+ Nothing to see here, just a cat casually riding a horse.
+ Deciding the color of the year is no joke—billions of dollars rest on it.
+ Why do we say ‘roger that?’
+ For years, internet detectives have been trying to identify a mysterious song. Can you help?
+ Spare a thought for Raichu: the downtrodden Pokémon who can’t seem to catch a break.
These robots know when to ask for help
A new training model, dubbed “KnowNo,” aims to address this problem by teaching robots to ask for our help when orders are unclear. At the same time, it ensures they seek clarification only when necessary, minimizing needless back-and-forth. The result is a smart assistant that tries to make sure it understands what you want without bothering you too much.
Andy Zeng, a research scientist at Google DeepMind who helped develop the new technique, says that while robots can be powerful in many specific scenarios, they are often bad at generalized tasks that require common sense.
For example, when asked to bring you a Coke, the robot needs to first understand that it needs to go into the kitchen, look for the refrigerator, and open the fridge door. Conventionally, these smaller substeps had to be manually programmed, because otherwise the robot would not know that people usually keep their drinks in the kitchen.
That’s something large language models (LLMs) could help to fix, because they have a lot of common-sense knowledge baked in, says Zeng.
Now when the robot is asked to bring a Coke, an LLM, which has a generalized understanding of the world, can generate a step-by-step guide for the robot to follow.
The problem with LLMs, though, is that there’s no way to guarantee that their instructions are possible for the robot to execute. Maybe the person doesn’t have a refrigerator in the kitchen, or the fridge door handle is broken. In these situations, robots need to ask humans for help.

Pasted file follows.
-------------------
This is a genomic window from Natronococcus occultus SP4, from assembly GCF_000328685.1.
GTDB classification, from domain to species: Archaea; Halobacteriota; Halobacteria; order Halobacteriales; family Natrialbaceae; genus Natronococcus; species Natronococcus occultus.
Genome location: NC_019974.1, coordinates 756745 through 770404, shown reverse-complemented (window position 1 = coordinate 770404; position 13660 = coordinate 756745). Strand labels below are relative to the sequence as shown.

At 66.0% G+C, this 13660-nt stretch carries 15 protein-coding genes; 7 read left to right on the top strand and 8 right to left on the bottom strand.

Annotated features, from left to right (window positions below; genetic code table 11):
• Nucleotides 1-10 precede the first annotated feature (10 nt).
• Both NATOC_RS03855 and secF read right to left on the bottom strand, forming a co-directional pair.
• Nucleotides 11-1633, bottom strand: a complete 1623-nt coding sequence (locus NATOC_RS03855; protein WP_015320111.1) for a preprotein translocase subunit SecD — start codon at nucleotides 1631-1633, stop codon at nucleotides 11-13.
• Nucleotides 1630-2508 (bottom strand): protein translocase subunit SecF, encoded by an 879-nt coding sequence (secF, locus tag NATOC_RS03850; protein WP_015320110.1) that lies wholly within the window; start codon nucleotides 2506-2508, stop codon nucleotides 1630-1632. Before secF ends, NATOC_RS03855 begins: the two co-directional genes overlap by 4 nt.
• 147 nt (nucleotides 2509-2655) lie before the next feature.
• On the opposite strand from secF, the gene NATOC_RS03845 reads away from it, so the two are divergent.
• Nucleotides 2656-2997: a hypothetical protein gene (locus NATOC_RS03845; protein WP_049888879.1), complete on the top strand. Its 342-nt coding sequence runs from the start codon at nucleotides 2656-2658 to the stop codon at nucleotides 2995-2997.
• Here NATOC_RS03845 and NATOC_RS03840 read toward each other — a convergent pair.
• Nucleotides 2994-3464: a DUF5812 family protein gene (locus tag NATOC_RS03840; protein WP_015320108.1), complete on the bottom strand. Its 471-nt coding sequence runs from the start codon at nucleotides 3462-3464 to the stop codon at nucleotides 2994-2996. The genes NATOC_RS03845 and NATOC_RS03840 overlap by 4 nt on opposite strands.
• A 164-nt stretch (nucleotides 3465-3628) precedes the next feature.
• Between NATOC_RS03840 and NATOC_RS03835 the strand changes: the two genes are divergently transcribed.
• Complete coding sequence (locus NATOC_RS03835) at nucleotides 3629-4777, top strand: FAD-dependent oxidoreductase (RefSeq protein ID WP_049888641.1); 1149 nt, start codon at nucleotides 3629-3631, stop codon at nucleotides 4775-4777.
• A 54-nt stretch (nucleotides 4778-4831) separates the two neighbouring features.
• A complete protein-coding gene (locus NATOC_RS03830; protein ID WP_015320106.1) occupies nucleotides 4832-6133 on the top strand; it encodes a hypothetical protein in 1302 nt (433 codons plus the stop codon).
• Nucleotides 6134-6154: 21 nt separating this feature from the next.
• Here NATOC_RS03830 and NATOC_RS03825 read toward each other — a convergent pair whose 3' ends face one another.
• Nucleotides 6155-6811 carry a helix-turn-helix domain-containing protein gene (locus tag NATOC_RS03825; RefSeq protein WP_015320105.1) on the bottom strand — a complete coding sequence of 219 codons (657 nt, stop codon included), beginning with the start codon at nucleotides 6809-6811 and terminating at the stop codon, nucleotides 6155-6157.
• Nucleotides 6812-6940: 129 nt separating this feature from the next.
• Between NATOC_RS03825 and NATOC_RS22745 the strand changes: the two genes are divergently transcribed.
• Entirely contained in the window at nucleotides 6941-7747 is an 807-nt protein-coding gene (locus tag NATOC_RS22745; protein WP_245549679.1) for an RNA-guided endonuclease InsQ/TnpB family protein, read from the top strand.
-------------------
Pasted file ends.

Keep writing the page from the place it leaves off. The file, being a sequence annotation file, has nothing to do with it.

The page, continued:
KnowNo makes that possible by combining large language models with statistical tools that quantify confidence levels.
When given an ambiguous instruction like “Put the bowl in the microwave,” KnowNo first generates multiple possible next actions using the language model. Then it creates a confidence score predicting the likelihood that each potential choice is the best one.
The Download: inside the first CRISPR treatment, and smarter robots
The news: A new robot training model, dubbed “KnowNo,” aims to teach robots to ask for our help when orders are unclear. At the same time, it ensures they seek clarification only when necessary, minimizing needless back-and-forth. The result is a smart assistant that tries to make sure it understands what you want without bothering you too much.
Why it matters: While robots can be powerful in many specific scenarios, they are often bad at generalized tasks that require common sense. That’s something large language models could help to fix, because they have a lot of common-sense knowledge baked in. Read the full story.
Medical microrobots that travel inside the body are (still) on their way